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Legal Eye

March 31, 2018

The other side of the story


March 31, 2018

Last Saturday, while grilling the chief secretary of Punjab over salaries being paid to managements companies formed by the Punjab government, the Supreme Court also took notice of salaries in the range of Rs1.2 million being paid to doctors employed by the Punjab Kidney and Liver Institute (when doctors in public hospitals are paid around Rs0.2 million). Led by Dr Saeed Akhtar and including folks like Dr Faisal Dar of Shifa International in the board, the PKLI is primarily meant to be a state-of-the-art kidney and liver transplant centre set up by public funds.

This conversation isn’t about legalese or the SC’s jurisdiction to interfere in policy matters or the sustainability of a no-holds-barred, do-good approach driven by a suo-motu happy apex court, but about the incidental consequences of even the best-intentioned judicial forays into policy. We love zero-sum myopic conversations. Should we invest in research or higher education when 2.8 million kids are out of school? Should we set up new schools when the existing ones don’t teach much? Should we set up transplant centres when people are dying of dirty water?

We don’t have a tradition of organisations voluntarily filing amicus briefs in cases involving public interest to make courts wiser while deciding questions affecting all of us. And in the SC’s inquisitorial suo-motu proceedings there is no one to present the alterative viewpoint. This creates a danger of judicial outcomes being shaped by the personal experiences and worldview of judges comprising the bench. So here are a few personal stories the court might wish to consider as it ponders over standardising doctors’ salaries.

Nighat Tariq, mother of three, was 55 years old. She had been treated three times for Hepatitis C in various public and private hospitals in Faisalabad. Seeing that she wasn’t eating well, Nida, her youngest daughter and medical student, got an ultrasound done to discover on January 26 that her mother had a liver tumour. To get better healthcare and advanced labs done, the family came over to Shifa Islamabad and got workups done. Dr Faisal Dar, Pakistan’s leading liver transplant surgeon, oversaw the process.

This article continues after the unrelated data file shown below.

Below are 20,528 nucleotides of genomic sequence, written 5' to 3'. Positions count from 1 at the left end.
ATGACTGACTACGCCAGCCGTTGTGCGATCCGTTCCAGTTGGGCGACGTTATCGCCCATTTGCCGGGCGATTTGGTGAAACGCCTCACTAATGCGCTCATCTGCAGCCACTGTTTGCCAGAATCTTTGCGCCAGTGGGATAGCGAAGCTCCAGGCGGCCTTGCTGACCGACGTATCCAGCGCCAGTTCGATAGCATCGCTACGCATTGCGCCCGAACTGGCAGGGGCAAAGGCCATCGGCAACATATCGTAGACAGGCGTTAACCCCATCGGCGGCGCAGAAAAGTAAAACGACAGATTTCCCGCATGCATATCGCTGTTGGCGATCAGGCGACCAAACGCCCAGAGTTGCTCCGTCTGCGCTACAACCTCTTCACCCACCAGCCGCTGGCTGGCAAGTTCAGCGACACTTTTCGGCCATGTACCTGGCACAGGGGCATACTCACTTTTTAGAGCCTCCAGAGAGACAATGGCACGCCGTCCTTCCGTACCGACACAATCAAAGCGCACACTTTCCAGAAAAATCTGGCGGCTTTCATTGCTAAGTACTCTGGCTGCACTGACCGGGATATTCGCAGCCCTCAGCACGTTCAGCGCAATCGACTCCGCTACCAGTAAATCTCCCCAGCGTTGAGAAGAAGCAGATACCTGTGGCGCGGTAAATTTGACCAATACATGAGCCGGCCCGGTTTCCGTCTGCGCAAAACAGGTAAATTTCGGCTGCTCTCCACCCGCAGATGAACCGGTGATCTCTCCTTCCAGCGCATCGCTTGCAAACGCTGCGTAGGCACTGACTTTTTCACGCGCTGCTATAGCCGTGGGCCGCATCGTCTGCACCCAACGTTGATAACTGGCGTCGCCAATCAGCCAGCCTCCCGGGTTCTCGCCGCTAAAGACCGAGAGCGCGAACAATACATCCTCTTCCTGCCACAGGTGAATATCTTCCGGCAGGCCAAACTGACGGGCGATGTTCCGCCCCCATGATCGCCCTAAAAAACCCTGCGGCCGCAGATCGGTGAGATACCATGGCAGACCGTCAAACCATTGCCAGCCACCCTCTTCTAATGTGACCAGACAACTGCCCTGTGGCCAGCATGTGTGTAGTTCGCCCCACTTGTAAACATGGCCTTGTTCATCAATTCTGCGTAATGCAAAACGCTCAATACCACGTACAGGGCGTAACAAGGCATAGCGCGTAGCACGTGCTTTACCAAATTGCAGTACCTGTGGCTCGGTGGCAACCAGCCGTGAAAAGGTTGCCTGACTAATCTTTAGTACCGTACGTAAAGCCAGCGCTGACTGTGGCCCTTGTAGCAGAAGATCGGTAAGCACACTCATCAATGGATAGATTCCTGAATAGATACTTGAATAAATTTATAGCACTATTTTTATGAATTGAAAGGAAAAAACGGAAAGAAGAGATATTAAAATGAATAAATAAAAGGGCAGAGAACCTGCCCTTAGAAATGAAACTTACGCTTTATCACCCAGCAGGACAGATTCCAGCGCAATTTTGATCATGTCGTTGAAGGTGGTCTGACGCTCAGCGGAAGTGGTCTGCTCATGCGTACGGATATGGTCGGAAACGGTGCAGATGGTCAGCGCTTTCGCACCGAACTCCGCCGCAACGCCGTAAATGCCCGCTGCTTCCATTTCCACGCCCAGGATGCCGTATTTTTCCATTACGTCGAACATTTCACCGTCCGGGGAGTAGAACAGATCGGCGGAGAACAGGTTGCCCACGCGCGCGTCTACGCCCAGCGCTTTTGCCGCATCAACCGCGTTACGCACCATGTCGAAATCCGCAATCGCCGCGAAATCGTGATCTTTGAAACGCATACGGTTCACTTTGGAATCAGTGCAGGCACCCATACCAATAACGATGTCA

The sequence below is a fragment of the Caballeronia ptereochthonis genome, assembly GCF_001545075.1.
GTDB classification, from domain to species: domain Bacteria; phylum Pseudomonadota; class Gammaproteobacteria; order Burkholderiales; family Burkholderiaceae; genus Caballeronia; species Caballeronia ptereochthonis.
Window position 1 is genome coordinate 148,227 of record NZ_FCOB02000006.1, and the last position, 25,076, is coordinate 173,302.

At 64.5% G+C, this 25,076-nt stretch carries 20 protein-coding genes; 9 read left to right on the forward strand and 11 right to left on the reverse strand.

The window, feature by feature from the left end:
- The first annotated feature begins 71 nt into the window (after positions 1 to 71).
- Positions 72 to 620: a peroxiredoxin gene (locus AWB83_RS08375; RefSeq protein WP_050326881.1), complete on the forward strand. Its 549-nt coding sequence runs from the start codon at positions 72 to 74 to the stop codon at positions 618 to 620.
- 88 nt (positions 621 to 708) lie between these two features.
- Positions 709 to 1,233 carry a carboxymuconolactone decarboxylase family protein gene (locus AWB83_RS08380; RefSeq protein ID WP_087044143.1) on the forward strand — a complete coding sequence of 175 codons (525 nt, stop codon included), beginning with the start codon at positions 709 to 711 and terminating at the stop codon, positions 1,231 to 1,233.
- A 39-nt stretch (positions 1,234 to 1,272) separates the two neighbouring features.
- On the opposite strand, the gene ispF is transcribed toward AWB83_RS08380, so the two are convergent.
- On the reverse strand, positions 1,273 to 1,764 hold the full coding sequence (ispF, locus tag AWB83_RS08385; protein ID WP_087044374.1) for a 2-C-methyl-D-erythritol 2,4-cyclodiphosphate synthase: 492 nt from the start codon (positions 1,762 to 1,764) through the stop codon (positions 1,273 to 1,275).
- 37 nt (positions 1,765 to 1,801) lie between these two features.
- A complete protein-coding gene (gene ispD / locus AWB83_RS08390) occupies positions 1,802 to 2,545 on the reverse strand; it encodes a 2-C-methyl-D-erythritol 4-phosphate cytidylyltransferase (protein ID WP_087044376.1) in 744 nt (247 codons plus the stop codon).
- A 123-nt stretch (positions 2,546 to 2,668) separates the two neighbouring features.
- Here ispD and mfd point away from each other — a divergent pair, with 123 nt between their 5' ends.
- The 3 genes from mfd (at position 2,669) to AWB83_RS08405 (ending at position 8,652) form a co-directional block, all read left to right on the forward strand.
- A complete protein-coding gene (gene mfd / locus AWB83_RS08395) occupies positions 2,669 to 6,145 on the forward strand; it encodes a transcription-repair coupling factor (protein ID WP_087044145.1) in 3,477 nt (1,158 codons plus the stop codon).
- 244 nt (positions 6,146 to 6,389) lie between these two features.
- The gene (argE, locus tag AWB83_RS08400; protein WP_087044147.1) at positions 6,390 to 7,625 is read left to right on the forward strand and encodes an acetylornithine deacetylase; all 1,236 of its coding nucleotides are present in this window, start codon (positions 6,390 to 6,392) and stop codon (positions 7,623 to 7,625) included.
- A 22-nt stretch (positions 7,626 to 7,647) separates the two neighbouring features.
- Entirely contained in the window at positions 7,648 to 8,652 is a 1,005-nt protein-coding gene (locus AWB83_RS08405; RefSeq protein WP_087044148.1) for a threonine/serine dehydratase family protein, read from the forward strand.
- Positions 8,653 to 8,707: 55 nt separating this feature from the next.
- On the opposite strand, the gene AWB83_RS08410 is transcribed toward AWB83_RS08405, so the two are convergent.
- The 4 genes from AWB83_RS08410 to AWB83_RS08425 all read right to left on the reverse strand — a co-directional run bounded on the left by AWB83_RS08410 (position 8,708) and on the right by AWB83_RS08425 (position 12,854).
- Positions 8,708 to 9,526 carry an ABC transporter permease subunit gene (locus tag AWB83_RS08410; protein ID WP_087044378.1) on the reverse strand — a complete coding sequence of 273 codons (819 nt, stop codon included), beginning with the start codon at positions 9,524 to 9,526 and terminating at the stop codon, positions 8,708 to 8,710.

Dr Dar advised, in consultation with other specialists, that given the cancerous tumour’s size, it would need to be removed through a radiotherapy procedure called TARE to enable the patient to then undergo liver transplant. No hospital in Pakistan has the expertise to administer the procedure. India was the next best option. The family applied for a medical visa and saw the patient’s health deteriorate as it waited for India to make up its mind whether it would issue the visa or not. The wait lasted some five weeks.

Even under international humanitarian law it is a settled principle that the wounded and the sick have a right to be cared for no matter whose side they are on. And here we are, two nuclear-armed neighbours, not at war but frozen in petty mindsets eager to do the meanest things to each other. One of India’s ‘visionary’ decisions under the Modi regime has been to sit on or refuse medical visas to really sick Pakistanis. That hurts us because our own visionaries have refused to invest in advanced medical treatments at home.

Anyhow, with much prodding by the Indian High Commission in Islamabad, the visa finally turned up. Nighat reached Delhi along with her husband and daughter on March 9 to be treated by Dr Subash Gupta (who has been an angel to Pakistanis in need of liver transplants, including my mother) and his colleagues. Turned out that the disease had progressed and it was too late for TARE (and a subsequent transplant). The family got back to Pakistan on March 23. Nighat passed away early morning March 27. At the moment all this mourning family has is what ifs.